[00:07:58.047] Kent Bye: Beautiful. Yeah. And Ari, maybe you could give a bit more context as your background and your journey into this immersive space leading up into Afrotectopia and then the Guild of Future Architects and this project here at Sundance.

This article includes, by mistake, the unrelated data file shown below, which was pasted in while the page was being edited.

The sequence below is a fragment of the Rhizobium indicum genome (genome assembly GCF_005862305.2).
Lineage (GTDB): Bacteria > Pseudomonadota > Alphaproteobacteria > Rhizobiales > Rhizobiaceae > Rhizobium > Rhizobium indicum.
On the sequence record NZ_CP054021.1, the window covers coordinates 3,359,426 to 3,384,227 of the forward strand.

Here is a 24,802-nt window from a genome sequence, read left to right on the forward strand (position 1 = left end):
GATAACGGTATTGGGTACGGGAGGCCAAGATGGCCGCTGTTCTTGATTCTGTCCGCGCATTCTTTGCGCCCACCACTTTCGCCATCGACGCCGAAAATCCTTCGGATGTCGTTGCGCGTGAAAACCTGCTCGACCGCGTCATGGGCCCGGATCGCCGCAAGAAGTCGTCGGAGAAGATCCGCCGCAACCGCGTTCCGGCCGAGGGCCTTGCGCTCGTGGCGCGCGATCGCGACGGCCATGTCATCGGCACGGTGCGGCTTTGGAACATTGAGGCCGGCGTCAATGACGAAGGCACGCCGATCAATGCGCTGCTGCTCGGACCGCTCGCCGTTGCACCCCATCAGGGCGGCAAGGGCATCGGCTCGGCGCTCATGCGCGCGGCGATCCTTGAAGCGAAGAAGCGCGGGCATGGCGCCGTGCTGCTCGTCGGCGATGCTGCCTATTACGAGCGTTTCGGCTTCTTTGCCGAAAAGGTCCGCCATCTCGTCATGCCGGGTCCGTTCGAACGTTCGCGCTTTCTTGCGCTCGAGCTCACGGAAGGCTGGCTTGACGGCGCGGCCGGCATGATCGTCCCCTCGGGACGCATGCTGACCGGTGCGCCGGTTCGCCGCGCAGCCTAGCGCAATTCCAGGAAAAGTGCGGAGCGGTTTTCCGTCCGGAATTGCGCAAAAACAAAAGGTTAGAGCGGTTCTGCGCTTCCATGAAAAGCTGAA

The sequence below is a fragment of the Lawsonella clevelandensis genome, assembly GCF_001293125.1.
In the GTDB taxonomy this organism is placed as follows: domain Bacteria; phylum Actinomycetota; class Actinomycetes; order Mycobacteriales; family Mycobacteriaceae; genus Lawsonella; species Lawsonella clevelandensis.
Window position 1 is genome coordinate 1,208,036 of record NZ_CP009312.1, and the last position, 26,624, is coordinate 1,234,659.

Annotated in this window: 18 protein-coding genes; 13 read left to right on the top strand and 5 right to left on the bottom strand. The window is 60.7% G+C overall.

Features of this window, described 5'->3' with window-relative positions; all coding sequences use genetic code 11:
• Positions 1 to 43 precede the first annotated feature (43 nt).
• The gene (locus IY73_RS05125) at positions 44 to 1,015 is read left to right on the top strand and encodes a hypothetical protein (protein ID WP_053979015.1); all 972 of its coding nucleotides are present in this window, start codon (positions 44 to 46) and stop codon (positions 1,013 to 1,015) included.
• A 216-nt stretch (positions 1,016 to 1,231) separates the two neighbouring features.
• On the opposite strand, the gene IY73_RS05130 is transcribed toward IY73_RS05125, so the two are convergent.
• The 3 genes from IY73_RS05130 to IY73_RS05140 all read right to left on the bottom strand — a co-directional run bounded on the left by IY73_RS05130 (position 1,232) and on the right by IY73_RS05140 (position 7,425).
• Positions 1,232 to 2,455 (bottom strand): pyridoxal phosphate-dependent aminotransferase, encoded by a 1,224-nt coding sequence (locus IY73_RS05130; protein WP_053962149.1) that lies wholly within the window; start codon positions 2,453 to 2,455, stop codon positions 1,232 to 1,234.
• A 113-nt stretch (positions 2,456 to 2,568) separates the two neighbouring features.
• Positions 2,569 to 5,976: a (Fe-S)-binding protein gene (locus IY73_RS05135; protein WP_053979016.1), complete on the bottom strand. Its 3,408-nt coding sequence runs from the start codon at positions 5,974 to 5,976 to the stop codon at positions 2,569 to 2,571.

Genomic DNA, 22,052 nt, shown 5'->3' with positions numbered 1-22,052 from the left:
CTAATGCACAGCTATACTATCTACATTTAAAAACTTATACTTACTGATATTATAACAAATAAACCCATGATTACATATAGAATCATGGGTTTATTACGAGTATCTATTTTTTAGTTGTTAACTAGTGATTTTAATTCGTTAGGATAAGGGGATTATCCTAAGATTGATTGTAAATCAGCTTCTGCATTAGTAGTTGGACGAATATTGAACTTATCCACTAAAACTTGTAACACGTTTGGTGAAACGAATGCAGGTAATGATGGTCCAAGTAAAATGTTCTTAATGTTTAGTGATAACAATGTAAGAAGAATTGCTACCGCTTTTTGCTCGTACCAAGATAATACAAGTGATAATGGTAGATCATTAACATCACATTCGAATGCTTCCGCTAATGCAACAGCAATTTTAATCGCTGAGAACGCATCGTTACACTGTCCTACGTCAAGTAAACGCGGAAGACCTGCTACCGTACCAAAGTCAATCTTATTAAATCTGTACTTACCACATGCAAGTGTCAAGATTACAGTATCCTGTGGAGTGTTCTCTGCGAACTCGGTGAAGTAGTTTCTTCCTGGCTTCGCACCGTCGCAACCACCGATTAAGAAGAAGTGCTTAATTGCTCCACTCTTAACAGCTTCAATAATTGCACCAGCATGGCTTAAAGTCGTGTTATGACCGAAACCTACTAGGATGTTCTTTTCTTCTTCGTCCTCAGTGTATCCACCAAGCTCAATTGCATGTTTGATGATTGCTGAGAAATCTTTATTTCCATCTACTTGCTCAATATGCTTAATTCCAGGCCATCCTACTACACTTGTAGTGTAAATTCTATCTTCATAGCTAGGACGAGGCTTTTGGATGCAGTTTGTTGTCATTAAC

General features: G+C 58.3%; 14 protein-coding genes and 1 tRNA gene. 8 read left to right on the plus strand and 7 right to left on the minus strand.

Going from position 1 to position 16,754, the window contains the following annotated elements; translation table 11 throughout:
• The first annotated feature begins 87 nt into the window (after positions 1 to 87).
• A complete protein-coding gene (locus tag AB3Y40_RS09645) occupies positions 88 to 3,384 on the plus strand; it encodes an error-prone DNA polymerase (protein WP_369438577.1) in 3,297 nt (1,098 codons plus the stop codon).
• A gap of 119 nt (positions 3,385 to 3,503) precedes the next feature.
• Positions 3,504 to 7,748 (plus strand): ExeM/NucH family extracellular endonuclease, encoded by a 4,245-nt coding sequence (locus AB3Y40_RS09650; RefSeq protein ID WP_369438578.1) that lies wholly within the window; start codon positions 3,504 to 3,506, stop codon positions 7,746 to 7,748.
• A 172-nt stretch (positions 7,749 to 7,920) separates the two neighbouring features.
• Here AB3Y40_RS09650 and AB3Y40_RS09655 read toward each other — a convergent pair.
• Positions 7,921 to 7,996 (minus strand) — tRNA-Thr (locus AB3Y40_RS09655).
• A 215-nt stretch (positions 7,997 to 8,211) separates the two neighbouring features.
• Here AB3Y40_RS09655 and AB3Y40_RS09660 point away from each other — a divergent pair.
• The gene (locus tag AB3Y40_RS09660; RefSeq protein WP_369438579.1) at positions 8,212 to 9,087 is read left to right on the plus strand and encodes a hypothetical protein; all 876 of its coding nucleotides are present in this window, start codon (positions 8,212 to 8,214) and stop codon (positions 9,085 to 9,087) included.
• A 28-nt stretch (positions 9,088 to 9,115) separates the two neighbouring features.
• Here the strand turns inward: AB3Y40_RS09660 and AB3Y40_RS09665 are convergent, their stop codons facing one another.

[00:08:10.999] Kamal Sinclair: Yeah, well, I can start with Afrotectopia, and that came about while I was a graduate student. I was studying technology and really just enamored and excited about all the possibilities of things you could do with technology from an artistic lens. I've always wanted to be able to do that and found a really great space to do it. But I was also in a program where it's racially pretty homogenous and not really thinking about race in relation to tech or culture in relation to tech. So for me, Afrotectopia was very much a solution to problems that I was dealing with and being in the tech space of What would a community of generally Black people that are creating technology through an artistic lens, what would that look like? What would it look like to just gather a bunch of people that are thinking about the future from a very interdisciplinary lens? In our first one alone, we had panelists that were coming from the law school at NYU to music space, actual musicians, or to health care people or educators. So let's just be able to come together and looking at the world and exploring how can we mitigate or even eradicate racial disparities. And maybe it's through technology and maybe it's not, but generally through an artistic kind of nature. So it's expanded. Today, actually, just 30 minutes ago, we wrapped up our biggest initiative. I feel so free now because it was just such a long and it was a month long of celebrating 20 different, really brilliant Black innovators for the entire month of January. And it takes a bunch of different forms. Sometimes it's the festival. Sometimes it's like what we just wrapped up of a series of conversations. Sometimes it's a think tank. Sometimes it's a summer camp, an alternative school. But it's generally a community of people that are very invested in very pluralistic and imaginative futures. And that's what we spent a lot of time doing from a Black and Afrocentric lens. With the XR space, that's something that I got into really at the beginning of quarantine. Once we were being quarantined, I've always had in the back of mind getting more into web development, but I thought this was a perfect time to be able to really get into it. And also being someone that was studying architecture at the time, I just wanted to bring those elements into the virtual space. If we can't go out and explore on the street, maybe we can reimagine the way that the internet feels and how we're navigating it and making it more of an architectural space. So I had actually just asked Kamal for a reference to a, it was an application to some residency and then Kamal saw the work and then we had a one-on-one conversation and we found that it was really aligned with something that the Guild of Future Architects was working on at the time and that then became the foundation for it. building this whole new environment for our collaboration with Octavia Butler's project. And before that, I'd also been working with, I had attended a future writer's room. So familiarity with some of the projects, but I think a lot of it was just synergy of just being at the right place at the right time and having these conversations, organic conversations with Kamal and seeing that there's a lot of alliance with the work that we're doing.